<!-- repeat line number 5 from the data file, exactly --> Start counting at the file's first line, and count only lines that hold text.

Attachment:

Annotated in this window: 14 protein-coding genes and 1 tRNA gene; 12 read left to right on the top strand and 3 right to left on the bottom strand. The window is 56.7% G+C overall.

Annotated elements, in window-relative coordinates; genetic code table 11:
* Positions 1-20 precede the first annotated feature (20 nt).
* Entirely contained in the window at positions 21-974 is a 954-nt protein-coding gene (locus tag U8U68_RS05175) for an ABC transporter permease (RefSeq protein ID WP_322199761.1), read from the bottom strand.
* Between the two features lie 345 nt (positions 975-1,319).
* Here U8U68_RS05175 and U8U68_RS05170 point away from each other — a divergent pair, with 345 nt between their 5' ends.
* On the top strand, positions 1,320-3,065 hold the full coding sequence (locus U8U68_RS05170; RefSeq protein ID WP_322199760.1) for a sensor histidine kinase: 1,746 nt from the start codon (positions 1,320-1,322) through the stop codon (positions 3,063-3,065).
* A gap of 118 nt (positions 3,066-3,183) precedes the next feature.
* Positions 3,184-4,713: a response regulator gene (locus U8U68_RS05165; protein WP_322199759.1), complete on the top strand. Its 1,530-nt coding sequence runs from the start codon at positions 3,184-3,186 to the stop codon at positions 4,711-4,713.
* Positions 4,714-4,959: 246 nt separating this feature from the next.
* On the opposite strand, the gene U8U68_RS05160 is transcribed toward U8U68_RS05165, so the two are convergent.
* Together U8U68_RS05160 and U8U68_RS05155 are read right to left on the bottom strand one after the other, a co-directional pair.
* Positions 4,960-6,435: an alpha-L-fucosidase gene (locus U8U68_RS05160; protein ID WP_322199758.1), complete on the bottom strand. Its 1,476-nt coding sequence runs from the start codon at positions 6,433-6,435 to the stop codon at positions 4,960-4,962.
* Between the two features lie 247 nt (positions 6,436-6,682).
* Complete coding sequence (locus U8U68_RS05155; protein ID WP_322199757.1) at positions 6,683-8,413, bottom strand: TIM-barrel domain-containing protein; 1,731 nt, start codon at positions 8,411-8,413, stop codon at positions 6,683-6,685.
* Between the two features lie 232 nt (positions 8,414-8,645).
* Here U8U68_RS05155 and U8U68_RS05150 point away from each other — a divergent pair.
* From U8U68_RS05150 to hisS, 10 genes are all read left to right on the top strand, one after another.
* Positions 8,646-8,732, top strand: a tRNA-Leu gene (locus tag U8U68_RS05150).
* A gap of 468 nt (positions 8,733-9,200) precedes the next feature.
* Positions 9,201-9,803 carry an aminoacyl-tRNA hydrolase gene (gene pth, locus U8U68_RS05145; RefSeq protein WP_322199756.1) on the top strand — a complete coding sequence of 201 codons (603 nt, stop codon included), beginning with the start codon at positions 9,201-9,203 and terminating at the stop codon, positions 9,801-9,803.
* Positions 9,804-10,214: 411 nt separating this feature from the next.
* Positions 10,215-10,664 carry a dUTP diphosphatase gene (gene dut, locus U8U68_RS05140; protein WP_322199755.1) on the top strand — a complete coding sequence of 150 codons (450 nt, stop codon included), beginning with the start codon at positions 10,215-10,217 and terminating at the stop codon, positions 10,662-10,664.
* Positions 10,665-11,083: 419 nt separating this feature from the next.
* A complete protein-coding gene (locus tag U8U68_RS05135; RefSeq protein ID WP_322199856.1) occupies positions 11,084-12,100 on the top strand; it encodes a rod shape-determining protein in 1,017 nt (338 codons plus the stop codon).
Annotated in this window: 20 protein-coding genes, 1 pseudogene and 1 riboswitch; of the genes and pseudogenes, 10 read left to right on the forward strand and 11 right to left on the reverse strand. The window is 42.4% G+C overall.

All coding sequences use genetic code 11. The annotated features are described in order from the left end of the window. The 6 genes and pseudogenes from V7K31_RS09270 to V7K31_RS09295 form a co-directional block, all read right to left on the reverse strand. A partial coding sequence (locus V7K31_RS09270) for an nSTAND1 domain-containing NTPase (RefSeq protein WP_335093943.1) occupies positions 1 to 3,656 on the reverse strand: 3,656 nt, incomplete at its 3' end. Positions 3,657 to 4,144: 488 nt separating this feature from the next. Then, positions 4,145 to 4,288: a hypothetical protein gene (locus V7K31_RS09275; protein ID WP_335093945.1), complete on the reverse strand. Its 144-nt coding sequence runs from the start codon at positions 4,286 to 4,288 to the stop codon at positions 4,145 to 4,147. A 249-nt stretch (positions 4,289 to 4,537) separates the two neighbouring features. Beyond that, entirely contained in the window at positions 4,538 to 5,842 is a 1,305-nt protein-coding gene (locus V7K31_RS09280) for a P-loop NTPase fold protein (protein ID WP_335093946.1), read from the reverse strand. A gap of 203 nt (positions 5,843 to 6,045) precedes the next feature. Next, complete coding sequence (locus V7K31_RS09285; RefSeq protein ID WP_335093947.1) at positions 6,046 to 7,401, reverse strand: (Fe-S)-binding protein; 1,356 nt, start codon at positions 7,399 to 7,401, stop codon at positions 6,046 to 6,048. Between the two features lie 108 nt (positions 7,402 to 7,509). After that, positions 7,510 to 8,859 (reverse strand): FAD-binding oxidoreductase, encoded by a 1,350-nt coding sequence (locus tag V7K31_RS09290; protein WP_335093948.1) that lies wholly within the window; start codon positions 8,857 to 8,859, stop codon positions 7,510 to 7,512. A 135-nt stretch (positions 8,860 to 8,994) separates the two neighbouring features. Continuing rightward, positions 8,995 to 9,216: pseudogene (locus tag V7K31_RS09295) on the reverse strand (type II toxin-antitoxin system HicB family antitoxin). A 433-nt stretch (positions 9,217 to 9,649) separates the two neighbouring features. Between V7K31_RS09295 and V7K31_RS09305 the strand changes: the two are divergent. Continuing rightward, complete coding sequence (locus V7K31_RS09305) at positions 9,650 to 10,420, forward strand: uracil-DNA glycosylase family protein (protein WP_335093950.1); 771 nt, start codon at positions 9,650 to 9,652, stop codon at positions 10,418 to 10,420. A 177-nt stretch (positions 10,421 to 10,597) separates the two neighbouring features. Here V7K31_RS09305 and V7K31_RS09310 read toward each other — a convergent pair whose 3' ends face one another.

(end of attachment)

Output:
* Between the two features lie 345 nt (positions 975-1,319).